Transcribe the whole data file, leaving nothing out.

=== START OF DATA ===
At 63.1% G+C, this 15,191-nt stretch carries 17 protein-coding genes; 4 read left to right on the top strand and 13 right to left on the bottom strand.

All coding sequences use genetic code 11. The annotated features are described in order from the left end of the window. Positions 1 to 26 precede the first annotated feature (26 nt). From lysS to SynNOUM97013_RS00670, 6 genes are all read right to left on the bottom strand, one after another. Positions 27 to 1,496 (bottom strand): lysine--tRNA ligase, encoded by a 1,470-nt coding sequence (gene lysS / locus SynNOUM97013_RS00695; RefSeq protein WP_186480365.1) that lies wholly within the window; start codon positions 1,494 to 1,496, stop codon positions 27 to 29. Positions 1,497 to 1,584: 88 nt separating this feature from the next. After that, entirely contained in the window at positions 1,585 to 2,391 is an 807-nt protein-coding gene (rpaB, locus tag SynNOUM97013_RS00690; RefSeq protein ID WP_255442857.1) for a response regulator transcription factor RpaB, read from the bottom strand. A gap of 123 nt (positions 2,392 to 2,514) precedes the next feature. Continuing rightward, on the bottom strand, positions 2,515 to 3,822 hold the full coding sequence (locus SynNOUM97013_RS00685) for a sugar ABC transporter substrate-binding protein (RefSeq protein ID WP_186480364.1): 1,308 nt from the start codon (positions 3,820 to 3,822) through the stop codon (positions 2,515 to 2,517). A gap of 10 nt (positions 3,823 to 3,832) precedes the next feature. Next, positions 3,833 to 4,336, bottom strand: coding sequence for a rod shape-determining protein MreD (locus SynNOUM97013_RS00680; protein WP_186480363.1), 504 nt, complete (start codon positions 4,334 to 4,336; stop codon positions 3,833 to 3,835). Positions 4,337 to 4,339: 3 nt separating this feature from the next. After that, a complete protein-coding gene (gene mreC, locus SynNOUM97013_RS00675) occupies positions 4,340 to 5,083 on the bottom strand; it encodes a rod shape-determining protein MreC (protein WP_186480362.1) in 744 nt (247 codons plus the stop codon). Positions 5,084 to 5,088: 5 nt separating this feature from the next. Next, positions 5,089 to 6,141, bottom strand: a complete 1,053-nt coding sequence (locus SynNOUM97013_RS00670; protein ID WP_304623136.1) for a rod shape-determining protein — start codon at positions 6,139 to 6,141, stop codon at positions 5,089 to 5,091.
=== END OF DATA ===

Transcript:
At 63.1% G+C, this 15,191-nt stretch carries 17 protein-coding genes; 4 read left to right on the top strand and 13 right to left on the bottom strand.

All coding sequences use genetic code 11. The annotated features are described in order from the left end of the window. Positions 1 to 26 precede the first annotated feature (26 nt). From lysS to SynNOUM97013_RS00670, 6 genes are all read right to left on the bottom strand, one after another. Positions 27 to 1,496 (bottom strand): lysine--tRNA ligase, encoded by a 1,470-nt coding sequence (gene lysS / locus SynNOUM97013_RS00695; RefSeq protein WP_186480365.1) that lies wholly within the window; start codon positions 1,494 to 1,496, stop codon positions 27 to 29. Positions 1,497 to 1,584: 88 nt separating this feature from the next. After that, entirely contained in the window at positions 1,585 to 2,391 is an 807-nt protein-coding gene (rpaB, locus tag SynNOUM97013_RS00690; RefSeq protein ID WP_255442857.1) for a response regulator transcription factor RpaB, read from the bottom strand. A gap of 123 nt (positions 2,392 to 2,514) precedes the next feature. Continuing rightward, on the bottom strand, positions 2,515 to 3,822 hold the full coding sequence (locus SynNOUM97013_RS00685) for a sugar ABC transporter substrate-binding protein (RefSeq protein ID WP_186480364.1): 1,308 nt from the start codon (positions 3,820 to 3,822) through the stop codon (positions 2,515 to 2,517). A gap of 10 nt (positions 3,823 to 3,832) precedes the next feature. Next, positions 3,833 to 4,336, bottom strand: coding sequence for a rod shape-determining protein MreD (locus SynNOUM97013_RS00680; protein WP_186480363.1), 504 nt, complete (start codon positions 4,334 to 4,336; stop codon positions 3,833 to 3,835). Positions 4,337 to 4,339: 3 nt separating this feature from the next. After that, a complete protein-coding gene (gene mreC, locus SynNOUM97013_RS00675) occupies positions 4,340 to 5,083 on the bottom strand; it encodes a rod shape-determining protein MreC (protein WP_186480362.1) in 744 nt (247 codons plus the stop codon). Positions 5,084 to 5,088: 5 nt separating this feature from the next. Next, positions 5,089 to 6,141, bottom strand: a complete 1,053-nt coding sequence (locus SynNOUM97013_RS00670; protein ID WP_304623136.1) for a rod shape-determining protein — start codon at positions 6,139 to 6,141, stop codon at positions 5,089 to 5,091.